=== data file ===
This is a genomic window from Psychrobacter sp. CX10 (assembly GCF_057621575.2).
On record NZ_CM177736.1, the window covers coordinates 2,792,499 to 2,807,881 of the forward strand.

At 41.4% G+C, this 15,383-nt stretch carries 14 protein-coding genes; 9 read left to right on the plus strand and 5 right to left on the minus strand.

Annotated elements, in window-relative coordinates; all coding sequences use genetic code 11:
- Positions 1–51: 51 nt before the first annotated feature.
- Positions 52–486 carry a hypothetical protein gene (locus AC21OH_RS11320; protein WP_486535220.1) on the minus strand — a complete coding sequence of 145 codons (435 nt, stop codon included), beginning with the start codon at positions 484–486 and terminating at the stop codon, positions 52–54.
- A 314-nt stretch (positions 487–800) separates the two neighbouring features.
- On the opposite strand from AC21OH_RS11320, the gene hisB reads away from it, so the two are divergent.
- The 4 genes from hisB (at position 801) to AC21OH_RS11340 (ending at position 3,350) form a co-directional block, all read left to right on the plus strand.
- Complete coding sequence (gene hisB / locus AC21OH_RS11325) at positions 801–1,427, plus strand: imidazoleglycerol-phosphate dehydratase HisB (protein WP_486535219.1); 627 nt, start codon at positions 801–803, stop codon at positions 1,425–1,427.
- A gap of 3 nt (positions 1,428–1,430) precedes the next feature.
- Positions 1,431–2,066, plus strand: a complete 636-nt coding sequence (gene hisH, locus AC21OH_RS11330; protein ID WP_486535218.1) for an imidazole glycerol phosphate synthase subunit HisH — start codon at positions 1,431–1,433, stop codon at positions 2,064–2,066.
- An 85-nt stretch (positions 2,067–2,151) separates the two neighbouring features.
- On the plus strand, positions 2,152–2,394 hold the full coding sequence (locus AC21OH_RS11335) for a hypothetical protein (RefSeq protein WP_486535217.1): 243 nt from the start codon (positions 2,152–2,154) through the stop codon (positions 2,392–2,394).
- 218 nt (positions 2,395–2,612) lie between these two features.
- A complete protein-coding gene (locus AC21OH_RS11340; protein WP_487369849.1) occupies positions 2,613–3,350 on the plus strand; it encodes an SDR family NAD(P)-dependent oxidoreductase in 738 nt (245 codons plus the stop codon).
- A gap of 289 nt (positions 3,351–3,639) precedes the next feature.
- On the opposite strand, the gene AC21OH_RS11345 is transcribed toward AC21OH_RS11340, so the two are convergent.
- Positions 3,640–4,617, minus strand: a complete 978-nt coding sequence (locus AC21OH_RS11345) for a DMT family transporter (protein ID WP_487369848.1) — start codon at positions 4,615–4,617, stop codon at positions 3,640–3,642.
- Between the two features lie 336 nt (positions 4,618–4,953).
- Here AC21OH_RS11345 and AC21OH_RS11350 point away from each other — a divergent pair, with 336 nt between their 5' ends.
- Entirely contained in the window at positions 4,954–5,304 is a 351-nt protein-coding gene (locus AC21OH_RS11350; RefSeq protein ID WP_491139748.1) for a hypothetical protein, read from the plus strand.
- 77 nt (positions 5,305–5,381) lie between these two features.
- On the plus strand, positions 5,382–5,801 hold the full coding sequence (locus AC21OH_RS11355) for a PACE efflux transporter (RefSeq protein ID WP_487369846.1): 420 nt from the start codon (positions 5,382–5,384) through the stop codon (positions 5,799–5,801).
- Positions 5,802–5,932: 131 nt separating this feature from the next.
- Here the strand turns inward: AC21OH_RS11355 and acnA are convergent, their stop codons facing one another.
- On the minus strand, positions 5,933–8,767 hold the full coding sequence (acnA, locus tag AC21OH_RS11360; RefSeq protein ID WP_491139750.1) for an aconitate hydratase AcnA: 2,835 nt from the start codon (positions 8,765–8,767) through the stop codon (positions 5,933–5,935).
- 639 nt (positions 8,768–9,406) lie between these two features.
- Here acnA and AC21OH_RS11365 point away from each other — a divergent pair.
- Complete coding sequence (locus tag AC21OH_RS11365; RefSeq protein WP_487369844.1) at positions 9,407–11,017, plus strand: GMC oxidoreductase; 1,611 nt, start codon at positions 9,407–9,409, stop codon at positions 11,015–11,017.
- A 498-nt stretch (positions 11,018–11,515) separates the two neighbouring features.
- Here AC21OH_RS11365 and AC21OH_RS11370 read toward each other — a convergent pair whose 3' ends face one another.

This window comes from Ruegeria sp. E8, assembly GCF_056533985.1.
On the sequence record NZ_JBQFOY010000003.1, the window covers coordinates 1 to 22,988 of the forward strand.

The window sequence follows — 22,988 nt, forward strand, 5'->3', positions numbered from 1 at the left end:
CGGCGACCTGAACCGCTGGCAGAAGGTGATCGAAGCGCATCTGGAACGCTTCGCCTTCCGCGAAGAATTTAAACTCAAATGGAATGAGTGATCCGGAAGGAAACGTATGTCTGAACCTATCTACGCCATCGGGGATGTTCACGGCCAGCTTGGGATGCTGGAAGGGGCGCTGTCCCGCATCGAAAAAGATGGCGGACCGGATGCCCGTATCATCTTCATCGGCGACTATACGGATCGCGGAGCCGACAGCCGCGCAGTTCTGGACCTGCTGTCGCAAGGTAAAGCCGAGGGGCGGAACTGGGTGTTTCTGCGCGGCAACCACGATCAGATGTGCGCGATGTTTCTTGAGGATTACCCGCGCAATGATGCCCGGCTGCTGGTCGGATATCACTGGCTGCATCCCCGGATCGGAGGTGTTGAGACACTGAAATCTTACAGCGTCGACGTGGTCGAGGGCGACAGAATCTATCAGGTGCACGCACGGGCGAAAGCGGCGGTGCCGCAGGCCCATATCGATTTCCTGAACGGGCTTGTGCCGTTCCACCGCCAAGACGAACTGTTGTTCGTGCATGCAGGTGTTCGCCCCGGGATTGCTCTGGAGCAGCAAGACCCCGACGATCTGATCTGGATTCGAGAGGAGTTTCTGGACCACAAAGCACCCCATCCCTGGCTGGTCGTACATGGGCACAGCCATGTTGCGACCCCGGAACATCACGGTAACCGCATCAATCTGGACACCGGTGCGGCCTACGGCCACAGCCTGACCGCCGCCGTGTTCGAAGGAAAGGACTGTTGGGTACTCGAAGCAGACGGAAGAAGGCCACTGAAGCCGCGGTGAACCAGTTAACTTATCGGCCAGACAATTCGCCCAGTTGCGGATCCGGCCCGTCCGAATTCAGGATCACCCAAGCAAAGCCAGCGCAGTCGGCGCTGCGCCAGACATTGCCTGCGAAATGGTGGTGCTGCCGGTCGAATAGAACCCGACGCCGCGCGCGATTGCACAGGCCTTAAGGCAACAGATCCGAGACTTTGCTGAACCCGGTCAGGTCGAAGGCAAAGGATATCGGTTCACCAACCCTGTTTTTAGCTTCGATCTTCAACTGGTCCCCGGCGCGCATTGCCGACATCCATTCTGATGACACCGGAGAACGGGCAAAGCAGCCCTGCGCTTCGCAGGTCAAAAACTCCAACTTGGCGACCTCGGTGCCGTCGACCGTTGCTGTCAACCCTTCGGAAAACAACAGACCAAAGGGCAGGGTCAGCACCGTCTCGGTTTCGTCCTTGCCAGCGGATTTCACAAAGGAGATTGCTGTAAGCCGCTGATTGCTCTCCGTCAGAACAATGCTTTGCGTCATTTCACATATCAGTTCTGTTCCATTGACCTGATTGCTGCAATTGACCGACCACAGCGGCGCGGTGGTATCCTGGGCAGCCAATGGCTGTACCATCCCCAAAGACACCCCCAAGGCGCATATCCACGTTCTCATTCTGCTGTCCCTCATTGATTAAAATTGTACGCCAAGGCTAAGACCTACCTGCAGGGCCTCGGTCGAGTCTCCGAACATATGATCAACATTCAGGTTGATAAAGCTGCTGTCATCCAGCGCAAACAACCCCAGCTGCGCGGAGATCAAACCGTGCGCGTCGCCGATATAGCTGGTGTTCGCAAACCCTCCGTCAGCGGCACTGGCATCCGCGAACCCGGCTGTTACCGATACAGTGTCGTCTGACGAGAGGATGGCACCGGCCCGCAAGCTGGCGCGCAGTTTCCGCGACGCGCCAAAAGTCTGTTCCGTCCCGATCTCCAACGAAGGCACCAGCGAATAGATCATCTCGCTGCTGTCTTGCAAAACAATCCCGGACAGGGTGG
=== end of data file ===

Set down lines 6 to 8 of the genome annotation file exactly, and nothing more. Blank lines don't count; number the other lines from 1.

- Positions 52–486 carry a hypothetical protein gene (locus AC21OH_RS11320; protein WP_486535220.1) on the minus strand — a complete coding sequence of 145 codons (435 nt, stop codon included), beginning with the start codon at positions 484–486 and terminating at the stop codon, positions 52–54.
- A 314-nt stretch (positions 487–800) separates the two neighbouring features.
- On the opposite strand from AC21OH_RS11320, the gene hisB reads away from it, so the two are divergent.